Cocote (Nelson Carlo de Los Santos Arias)
Fans of fierce, challenging indigenous cinema rejoice. It’s not every day that you see a film from and depicting the life in the Dominican Republic, let alone one as intriguing as Cocote. Writer/director De Los Santos Arias’ feature debut shines a light on an underrepresented part of the world and casts a truly outlandish spell that confounds and overwhelms. Fair warning: sheer cultural divide would most likely prevent a deeper appreciation of the film, but the authenticity and intensity of its voice alone proves excitingly – if also gruelingly – memorable. – Zhuo-Ning Su (full review)
Custody (Xavier Legrand)
It didn’t win the Oscar for best live action short in 2014, but Xavier Legrand’s Just Before Losing Everything was by far my favorite nominee. Discovering his debut feature Custody was constructed as an expansion of that story therefore made it a must-see. The short is soon revealed as a prequel, its look at the fallout of domestic abuse hopefully in the rearview considering Miriam Besson (Léa Drucker) readies to plead her case as to why her now ex-husband (Denis Ménochet’s Antoine) shouldn’t retain custody of their son Julien (Thomas Gioria)—his sister Joséphine (Mathilde Auneveux) recently turned eighteen and is free regardless. But while the evidence seems to prove Miriam’s case, a father’s love trumps a lack of concrete proof of his terror. The threat he poses, however, remains very real. – Jared M. (full review)
The Day After (Hong Sang-soo)
Hindsight is a marvelous thing. To quote the lead character of a recent Hong Sang-soo film (and by recent we mean Claire’s Camera, the second of three the prolific director has premiered so far this year): “The only way to change things is to look back on them, slowly.” It’s a mantra Hong clearly lives by as a filmmaker, as do many of the people who inhabit his movies. Hong’s world is all about repetition, and while the cold domestic and workplace settings of his latest film, The Day After, are somewhat of a departure from the unfamiliar streets his character usually walk down, the majority of his signature ingredients are present and accounted for: sad, unfaithful men abusing positions of relative power; dialogue that meanders between the everyday and the sublime; his current muse, Kim Min-hee; and, of course, generous lashings of Soju. – Rory O. (full review)
First Reformed (Paul Schrader)
Made with a kind of formal rigor that one would’ve assumed was long past Schrader after the “post-cinema” experimentations of The Canyons and Dog Eat Dog, First Reformed is first and foremost most admirable for its sustained mood. Shot in The Academy aspect ratio and maintaining a stillness and greyness that manages to seem utterly alien to the slow cinema standards of contemporary art films, one gets the sense of the director really having a genuine stake in the making of this picture. It seems the religious content is not so much an affect as a genuine late-in-life plea. – Ethan V. (full review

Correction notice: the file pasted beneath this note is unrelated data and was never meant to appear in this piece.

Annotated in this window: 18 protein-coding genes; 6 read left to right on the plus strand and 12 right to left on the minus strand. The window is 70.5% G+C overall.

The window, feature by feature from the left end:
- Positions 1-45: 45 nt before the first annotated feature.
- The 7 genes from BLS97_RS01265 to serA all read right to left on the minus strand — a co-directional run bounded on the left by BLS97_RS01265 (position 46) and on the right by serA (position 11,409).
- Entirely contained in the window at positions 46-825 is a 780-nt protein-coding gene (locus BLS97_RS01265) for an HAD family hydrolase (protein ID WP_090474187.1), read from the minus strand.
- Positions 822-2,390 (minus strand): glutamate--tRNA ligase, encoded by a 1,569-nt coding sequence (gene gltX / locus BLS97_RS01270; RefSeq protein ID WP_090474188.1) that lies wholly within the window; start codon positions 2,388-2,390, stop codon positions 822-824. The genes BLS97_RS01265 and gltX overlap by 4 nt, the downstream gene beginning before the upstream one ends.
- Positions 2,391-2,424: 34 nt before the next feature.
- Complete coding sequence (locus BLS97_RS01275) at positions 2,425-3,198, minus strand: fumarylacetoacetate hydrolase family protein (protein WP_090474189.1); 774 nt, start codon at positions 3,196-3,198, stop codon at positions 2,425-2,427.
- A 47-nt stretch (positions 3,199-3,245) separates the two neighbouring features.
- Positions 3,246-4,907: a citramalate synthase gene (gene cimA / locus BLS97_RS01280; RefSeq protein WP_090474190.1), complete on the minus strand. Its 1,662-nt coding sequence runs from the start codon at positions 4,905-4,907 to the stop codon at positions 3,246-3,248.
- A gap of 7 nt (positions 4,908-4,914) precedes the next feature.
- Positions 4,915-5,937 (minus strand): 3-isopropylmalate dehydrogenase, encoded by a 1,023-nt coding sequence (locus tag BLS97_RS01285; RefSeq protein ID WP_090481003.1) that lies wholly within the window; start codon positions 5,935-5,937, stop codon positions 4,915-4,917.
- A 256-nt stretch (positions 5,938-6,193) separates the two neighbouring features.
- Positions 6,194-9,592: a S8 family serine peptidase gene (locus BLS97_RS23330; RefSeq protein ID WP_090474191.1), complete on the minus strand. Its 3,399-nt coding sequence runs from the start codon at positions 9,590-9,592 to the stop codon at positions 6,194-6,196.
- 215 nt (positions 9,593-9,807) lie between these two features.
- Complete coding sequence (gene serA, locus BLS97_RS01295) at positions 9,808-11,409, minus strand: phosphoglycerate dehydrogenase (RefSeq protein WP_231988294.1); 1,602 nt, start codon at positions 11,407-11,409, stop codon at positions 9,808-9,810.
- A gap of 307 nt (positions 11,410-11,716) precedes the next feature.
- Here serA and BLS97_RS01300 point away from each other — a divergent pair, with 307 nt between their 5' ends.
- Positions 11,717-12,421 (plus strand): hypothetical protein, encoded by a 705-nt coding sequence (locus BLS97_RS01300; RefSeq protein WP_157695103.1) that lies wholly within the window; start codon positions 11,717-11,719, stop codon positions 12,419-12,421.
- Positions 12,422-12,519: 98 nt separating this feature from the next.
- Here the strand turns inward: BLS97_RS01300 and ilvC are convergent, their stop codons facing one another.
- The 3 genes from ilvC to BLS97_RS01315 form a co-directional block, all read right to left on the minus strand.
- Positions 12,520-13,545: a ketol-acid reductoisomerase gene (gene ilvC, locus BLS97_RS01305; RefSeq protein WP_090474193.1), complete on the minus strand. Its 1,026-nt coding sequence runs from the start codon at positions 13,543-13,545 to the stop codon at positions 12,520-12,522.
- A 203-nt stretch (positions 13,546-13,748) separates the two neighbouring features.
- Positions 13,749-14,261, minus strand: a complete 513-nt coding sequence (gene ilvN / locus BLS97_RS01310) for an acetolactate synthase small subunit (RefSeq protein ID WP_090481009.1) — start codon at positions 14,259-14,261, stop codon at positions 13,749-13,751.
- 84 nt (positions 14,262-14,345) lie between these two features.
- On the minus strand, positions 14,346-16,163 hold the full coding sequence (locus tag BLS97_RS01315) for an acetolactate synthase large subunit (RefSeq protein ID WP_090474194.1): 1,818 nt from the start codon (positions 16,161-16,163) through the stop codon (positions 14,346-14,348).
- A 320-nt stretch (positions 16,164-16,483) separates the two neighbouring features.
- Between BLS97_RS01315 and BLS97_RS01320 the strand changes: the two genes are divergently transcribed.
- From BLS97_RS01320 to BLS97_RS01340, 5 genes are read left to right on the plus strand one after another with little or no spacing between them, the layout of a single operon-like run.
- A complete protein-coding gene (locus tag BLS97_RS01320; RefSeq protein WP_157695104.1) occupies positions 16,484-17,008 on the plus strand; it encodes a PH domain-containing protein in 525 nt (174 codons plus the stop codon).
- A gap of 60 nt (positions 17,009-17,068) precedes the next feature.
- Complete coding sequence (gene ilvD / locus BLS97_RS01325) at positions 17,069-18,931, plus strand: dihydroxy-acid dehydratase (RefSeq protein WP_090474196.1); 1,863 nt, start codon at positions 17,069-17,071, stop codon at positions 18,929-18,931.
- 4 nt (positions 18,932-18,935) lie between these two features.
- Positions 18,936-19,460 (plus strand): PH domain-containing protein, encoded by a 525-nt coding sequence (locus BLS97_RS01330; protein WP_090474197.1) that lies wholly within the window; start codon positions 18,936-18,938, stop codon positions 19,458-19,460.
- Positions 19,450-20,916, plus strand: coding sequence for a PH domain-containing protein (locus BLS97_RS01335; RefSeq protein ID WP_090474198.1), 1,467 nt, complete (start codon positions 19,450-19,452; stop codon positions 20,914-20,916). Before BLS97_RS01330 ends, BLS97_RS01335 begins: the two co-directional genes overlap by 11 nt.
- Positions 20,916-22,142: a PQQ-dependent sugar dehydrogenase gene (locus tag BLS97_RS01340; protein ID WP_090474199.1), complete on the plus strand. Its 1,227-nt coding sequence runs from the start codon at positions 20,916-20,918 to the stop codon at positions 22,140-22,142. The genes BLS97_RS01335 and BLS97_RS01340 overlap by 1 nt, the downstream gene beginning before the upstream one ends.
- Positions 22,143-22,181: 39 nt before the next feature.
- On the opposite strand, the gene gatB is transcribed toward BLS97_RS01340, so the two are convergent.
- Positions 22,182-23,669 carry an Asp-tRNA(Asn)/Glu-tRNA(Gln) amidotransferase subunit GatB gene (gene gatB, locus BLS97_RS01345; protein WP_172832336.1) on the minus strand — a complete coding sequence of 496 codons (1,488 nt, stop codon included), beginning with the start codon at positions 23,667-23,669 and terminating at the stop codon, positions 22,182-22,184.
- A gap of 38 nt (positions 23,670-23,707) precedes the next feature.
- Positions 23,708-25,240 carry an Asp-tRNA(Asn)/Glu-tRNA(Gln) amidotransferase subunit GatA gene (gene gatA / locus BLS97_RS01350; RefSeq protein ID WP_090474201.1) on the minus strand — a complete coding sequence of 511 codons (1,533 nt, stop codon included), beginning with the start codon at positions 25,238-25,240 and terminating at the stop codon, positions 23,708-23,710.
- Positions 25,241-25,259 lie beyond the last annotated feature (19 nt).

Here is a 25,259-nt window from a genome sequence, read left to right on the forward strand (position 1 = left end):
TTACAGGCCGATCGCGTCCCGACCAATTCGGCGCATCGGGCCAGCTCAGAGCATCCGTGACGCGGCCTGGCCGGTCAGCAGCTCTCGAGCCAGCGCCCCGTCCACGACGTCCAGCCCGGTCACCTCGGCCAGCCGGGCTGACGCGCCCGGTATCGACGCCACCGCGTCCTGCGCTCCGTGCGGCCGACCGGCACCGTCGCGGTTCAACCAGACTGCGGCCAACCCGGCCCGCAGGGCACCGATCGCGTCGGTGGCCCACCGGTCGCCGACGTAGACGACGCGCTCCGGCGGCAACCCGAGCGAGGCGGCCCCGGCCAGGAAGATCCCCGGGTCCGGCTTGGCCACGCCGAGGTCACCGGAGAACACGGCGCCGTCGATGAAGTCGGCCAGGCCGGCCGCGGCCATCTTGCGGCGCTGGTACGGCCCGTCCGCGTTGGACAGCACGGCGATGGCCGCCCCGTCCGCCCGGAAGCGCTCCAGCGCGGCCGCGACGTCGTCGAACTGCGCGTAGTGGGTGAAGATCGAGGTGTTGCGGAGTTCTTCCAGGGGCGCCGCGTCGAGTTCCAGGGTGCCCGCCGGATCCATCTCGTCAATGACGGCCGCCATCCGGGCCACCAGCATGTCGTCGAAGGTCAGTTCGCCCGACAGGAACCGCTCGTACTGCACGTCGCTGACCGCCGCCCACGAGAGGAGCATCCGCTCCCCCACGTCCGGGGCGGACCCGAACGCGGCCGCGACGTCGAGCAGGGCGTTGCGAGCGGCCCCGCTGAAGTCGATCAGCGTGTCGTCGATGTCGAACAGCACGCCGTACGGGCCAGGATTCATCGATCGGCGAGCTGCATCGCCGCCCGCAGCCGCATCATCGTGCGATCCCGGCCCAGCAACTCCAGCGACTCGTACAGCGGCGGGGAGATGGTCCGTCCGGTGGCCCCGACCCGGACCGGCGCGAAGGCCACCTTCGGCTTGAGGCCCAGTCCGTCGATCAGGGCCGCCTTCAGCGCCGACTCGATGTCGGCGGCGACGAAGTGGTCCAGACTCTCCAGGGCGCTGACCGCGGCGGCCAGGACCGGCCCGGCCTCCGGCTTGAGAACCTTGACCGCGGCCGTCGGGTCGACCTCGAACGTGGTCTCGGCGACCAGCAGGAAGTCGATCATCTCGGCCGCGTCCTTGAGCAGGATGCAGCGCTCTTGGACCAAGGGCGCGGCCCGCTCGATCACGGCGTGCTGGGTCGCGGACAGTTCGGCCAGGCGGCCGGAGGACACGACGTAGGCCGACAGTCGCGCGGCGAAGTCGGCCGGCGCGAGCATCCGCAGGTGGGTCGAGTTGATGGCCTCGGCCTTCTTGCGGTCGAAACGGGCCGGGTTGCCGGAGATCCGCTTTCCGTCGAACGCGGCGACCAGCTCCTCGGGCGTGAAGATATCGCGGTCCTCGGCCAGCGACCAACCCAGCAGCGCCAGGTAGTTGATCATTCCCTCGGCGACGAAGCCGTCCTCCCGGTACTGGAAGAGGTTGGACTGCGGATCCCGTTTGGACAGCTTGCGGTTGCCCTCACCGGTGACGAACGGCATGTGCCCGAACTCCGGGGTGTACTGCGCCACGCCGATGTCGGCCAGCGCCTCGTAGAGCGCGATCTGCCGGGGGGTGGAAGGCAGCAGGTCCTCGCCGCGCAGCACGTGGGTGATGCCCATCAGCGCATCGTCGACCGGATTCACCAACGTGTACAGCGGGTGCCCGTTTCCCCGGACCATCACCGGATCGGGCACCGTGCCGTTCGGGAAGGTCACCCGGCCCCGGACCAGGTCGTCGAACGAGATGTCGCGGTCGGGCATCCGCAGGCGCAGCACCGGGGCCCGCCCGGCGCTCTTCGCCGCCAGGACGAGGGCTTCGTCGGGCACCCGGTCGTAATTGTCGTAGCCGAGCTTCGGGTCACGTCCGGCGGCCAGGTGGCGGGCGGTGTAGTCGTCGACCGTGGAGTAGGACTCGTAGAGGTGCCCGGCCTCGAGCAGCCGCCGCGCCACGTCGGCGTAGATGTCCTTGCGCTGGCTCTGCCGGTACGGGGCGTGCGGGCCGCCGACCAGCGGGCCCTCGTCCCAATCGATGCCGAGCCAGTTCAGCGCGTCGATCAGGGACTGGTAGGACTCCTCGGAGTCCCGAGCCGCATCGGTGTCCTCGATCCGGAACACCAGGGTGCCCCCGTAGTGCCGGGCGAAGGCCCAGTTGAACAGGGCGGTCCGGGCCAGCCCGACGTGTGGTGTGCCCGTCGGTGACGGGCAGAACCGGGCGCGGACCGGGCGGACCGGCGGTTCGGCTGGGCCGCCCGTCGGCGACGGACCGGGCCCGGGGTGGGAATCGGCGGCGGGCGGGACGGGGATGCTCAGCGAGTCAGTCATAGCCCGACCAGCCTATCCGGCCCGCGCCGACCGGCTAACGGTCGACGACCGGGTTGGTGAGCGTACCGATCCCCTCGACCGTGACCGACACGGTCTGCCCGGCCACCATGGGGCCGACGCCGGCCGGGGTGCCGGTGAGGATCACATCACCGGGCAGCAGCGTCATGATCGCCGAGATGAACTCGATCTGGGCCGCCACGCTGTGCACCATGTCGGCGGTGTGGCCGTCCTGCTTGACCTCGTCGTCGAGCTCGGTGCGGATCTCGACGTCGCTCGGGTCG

Gemini (Aaron Katz; March 30)
Gemini is also a fantastic neo-noir set in the Thief-inspired Los Angeles of Drive, an upside-down city, as captured in the surrealistic opening credits by cinematographer Andrew Reed, where morals have all but vanished, leaving behind only a group of ghostly beings trapped in the limbo of their crushed dreams and dissatisfaction. (James Ransone’s paparazzo is especially wonderful.) We wonder, for example, why the intelligent, perceptive Jill wound up as the personal assistant / henchwoman of spoiled movie star Heather Anderson (Zoë Kravitz) who uses her to conduct dirty work under the pretense of being more than her employee, but also her “best friend.” – Jose S. (full review)
A Gentle Creature (Sergei Loznitsa)
Loosely adapted from Dostoyevsky’s shory story of the same name, Sergei Loznitsa’s film received a chilly response at Cannes when it premiered in competition despite being one of the best films vying for the Palme. The unnamed ‘gentle creature’ (Vasilina Makovtseva) has a care package meant for her imprisoned husband returned without reason, which inspires her to make the long trip to his jail in order to make sure it gets delivered. Her journey is more or less a descent into hell, with corrupt officials, rotten people, and a dearth of human decency showing itself in every meticulously composed frame. Loznitsa’s direction is masterful in the way it expresses such a refined fury at the current state of Russia, and he caps everything off with a final act so audacious it demands admiration. There’s a boldness to A Gentle Creature that’s missing from almost every other film in 2017, and its willingness to take risks as big as the ones it does should be celebrated, not scorned. – C.J. P.